CAPM: An Absurd Model
17 Pages Posted: 7 Oct 2014 Last revised: 18 Oct 2017
Date Written: November 19, 2015
The CAPM is about expected return. If you find a formula for expected returns that works well in the real markets, would you publish it? Before or after becoming a billionaire?
The CAPM is an absurd model because its assumptions and its predictions/conclusions have no basis in the real world. The use of CAPM is also a source of litigation: many professors, lawyers…get nice fees because many professionals use CAPM instead of common sense to calculate the required return to equity. Users of the CAPM make many illogical errors valuing companies, accepting/rejecting investment projects, evaluating fund performance, pricing goods and services in regulated markets, calculating value creation...
It is important to differentiate between a fact (something that truly exists or happens: something that has actual existence; a true piece of information) and an opinion (what someone thinks about a particular thing).
We all should try to explain a portion of “the world as it is”, not of “the world according to a wrong theory”. Ricardo Yepes, professor of philosophy of my university, wrote: “Learning means being able to keep perceiving reality as it truly is: complex - and not trying to fit every new experience into a closed and pre-conceived notion or overall scheme”. We may find out an investor’s expected return for IBM by asking him. However, it is impossible to determine the expected return for IBM of the market, because this parameter does not exist. Different investors have different cash flow expectations and different expected (and required) returns to equity. One could only talk of the expected return of the market if all investors had the same expectations. But investors do not have homogeneous expectations.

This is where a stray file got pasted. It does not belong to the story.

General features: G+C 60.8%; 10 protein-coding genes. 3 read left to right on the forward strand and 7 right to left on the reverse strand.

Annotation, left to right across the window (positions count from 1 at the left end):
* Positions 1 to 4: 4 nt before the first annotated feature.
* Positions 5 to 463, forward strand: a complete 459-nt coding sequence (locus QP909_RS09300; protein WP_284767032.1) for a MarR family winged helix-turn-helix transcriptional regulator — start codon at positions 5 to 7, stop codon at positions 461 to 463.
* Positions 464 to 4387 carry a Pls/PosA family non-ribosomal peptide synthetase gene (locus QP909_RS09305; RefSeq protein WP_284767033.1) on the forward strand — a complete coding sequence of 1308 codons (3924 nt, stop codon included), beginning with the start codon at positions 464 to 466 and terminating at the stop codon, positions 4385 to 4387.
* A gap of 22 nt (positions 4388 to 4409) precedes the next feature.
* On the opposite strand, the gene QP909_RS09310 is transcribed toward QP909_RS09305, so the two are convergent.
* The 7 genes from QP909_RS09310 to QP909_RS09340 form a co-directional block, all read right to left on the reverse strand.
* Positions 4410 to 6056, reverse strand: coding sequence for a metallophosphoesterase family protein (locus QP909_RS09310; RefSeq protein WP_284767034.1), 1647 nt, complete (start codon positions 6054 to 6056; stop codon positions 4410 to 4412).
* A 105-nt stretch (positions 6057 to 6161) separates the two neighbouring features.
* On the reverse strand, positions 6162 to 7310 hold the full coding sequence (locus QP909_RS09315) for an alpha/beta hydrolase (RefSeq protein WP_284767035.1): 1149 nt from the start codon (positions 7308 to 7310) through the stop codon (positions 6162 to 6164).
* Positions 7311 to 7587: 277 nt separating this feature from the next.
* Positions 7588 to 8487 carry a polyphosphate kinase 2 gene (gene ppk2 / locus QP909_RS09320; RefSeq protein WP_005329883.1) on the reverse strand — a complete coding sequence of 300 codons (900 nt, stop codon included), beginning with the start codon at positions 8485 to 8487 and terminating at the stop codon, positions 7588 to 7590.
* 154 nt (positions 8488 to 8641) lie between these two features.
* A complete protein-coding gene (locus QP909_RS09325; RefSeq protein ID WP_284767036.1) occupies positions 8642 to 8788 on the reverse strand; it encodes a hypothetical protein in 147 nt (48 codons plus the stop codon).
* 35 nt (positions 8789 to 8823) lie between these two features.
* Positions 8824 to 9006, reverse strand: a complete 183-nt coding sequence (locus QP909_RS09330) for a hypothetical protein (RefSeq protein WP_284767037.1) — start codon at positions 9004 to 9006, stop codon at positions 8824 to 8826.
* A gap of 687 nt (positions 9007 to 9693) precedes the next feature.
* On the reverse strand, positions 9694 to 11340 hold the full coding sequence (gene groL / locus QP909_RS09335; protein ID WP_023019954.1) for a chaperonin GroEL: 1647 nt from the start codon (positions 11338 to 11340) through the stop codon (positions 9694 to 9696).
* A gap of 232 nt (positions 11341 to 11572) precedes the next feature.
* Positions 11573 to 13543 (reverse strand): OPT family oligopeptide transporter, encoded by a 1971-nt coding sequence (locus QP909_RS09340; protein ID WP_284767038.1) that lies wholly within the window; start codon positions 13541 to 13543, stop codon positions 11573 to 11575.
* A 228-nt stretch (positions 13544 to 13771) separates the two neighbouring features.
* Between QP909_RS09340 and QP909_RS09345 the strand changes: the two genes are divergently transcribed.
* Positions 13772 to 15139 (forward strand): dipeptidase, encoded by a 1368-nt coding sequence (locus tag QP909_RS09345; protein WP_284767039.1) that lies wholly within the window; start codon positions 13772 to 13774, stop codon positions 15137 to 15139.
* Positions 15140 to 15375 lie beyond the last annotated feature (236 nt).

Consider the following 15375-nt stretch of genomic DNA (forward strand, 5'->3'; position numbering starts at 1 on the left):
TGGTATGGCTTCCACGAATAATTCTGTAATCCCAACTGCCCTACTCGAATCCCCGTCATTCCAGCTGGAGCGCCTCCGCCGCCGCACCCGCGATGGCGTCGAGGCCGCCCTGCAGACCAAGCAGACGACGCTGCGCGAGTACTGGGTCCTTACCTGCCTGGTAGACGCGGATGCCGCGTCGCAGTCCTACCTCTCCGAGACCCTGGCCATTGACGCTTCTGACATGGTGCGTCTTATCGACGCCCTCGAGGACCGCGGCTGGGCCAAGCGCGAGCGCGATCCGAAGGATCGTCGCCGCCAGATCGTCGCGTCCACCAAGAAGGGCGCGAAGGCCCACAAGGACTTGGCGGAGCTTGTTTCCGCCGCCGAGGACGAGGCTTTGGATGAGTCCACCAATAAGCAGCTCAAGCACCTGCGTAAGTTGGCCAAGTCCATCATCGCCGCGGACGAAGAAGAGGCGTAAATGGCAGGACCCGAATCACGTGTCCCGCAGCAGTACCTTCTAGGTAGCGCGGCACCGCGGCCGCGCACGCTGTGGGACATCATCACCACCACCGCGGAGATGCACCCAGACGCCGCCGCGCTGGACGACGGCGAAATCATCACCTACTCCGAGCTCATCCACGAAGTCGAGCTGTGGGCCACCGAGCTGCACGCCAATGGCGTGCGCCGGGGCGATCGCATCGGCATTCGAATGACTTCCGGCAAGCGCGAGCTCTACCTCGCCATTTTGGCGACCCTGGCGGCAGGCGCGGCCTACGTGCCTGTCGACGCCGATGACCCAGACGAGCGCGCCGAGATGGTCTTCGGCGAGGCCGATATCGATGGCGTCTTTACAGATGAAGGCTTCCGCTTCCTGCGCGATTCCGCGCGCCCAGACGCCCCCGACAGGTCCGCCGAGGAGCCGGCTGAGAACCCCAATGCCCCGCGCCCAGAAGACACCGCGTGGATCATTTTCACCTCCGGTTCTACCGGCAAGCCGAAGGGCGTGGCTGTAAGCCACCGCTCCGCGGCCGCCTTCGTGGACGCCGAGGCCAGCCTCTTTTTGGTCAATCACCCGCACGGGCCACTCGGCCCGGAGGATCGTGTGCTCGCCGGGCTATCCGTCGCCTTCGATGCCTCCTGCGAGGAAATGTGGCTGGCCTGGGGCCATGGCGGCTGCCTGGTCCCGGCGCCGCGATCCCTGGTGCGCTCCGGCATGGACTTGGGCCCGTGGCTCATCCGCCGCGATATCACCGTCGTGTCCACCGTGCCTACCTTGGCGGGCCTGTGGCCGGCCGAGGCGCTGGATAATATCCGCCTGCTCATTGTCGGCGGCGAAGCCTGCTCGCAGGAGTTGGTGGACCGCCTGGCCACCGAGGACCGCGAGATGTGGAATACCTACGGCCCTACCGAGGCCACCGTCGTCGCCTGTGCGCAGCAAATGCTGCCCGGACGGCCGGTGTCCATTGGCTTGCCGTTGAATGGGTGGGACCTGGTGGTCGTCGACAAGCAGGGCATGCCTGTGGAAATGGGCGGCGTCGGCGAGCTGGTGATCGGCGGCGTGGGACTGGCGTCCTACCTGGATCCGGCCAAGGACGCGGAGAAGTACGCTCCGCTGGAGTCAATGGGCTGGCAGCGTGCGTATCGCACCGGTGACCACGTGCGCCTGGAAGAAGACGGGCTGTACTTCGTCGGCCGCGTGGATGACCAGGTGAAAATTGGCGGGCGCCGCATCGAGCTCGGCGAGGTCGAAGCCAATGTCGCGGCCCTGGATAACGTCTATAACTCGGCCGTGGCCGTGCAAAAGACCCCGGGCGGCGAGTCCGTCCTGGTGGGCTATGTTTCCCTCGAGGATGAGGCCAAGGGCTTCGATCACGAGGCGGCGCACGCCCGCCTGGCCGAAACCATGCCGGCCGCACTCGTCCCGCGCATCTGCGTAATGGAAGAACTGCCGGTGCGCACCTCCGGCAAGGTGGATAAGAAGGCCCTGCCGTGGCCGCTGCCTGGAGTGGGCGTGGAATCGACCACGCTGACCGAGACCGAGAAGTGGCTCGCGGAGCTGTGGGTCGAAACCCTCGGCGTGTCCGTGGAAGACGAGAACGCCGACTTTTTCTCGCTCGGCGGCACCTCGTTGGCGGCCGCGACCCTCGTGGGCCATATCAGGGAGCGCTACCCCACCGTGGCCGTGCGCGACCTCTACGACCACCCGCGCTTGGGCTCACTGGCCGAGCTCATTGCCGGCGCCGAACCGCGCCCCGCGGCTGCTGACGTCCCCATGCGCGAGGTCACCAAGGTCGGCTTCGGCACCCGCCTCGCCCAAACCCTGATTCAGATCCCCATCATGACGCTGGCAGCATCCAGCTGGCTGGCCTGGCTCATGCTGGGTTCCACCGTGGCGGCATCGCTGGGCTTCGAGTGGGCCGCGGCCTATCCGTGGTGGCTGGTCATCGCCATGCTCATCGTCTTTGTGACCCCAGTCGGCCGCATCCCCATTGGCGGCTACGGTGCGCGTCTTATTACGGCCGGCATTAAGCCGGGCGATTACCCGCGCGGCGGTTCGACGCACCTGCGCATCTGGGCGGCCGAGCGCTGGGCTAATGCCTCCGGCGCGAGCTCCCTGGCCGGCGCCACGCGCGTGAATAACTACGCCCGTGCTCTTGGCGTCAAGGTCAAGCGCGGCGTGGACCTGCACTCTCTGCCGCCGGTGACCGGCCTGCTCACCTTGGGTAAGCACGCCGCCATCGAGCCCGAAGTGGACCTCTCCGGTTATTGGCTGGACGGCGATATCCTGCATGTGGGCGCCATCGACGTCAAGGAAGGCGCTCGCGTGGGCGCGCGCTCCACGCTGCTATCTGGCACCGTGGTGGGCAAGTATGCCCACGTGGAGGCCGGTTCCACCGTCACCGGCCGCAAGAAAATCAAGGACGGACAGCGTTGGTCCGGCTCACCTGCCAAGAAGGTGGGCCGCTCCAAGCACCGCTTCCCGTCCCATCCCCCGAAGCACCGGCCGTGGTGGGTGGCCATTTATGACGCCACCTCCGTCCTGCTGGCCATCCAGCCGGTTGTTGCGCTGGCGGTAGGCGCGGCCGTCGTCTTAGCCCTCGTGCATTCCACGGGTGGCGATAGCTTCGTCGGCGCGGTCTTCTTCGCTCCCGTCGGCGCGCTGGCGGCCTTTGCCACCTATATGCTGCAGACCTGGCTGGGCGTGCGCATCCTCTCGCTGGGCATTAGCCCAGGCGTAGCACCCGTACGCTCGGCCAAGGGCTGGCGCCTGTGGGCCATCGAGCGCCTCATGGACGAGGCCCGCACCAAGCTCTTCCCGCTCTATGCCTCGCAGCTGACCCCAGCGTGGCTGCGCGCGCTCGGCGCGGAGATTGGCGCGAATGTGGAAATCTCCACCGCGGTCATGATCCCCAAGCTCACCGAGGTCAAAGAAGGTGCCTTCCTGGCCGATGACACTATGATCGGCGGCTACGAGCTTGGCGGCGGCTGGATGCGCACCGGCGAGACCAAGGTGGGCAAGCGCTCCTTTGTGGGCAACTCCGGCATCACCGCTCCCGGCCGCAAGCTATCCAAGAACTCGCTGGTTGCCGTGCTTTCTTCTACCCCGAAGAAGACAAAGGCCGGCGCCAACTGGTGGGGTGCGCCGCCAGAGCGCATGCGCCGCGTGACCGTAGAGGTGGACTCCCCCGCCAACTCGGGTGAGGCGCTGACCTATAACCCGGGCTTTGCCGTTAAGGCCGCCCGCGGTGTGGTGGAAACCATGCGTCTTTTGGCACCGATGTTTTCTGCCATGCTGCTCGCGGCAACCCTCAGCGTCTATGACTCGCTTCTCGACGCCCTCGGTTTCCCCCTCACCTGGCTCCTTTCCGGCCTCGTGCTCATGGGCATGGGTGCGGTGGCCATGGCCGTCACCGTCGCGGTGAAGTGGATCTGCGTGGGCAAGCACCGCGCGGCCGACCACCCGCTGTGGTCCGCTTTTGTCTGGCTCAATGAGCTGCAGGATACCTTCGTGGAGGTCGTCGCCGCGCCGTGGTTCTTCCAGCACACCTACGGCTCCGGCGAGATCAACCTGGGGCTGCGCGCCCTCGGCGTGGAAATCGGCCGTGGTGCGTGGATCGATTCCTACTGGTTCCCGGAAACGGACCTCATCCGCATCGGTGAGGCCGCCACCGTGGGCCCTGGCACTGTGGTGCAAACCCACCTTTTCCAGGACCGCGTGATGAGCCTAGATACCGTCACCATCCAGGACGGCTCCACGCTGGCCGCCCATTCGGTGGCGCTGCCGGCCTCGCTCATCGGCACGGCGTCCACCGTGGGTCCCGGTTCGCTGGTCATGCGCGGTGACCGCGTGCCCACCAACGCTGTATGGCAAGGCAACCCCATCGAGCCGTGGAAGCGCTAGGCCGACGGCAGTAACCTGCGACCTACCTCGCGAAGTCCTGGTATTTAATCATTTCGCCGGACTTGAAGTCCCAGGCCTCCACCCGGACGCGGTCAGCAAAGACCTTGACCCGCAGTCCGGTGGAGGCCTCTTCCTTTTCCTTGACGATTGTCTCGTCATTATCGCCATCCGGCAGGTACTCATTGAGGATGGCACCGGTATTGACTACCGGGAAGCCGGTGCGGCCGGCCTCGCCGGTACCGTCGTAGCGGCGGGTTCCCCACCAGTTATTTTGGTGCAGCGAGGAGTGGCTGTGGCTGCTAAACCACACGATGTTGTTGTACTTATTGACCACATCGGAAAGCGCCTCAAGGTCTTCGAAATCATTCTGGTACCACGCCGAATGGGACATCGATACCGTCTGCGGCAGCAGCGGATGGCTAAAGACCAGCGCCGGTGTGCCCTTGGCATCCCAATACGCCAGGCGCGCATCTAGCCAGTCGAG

Valuation is about required return. But there are persons, papers and books that mix (or assume that are equal) expected and required returns.
Sections 11 and 12 show how to calculate required returns in a sensible way and how to use betas being a reasonable person.
Keywords: CAPM; Expected beta; historical beta; required beta; Expected Market Risk Premium; Required Market Risk Premium; Expected Return to Equity; Required Return to Equity; Company Valuation
JEL Classification: G12, G31, G32
Suggested Citation: Suggested Citation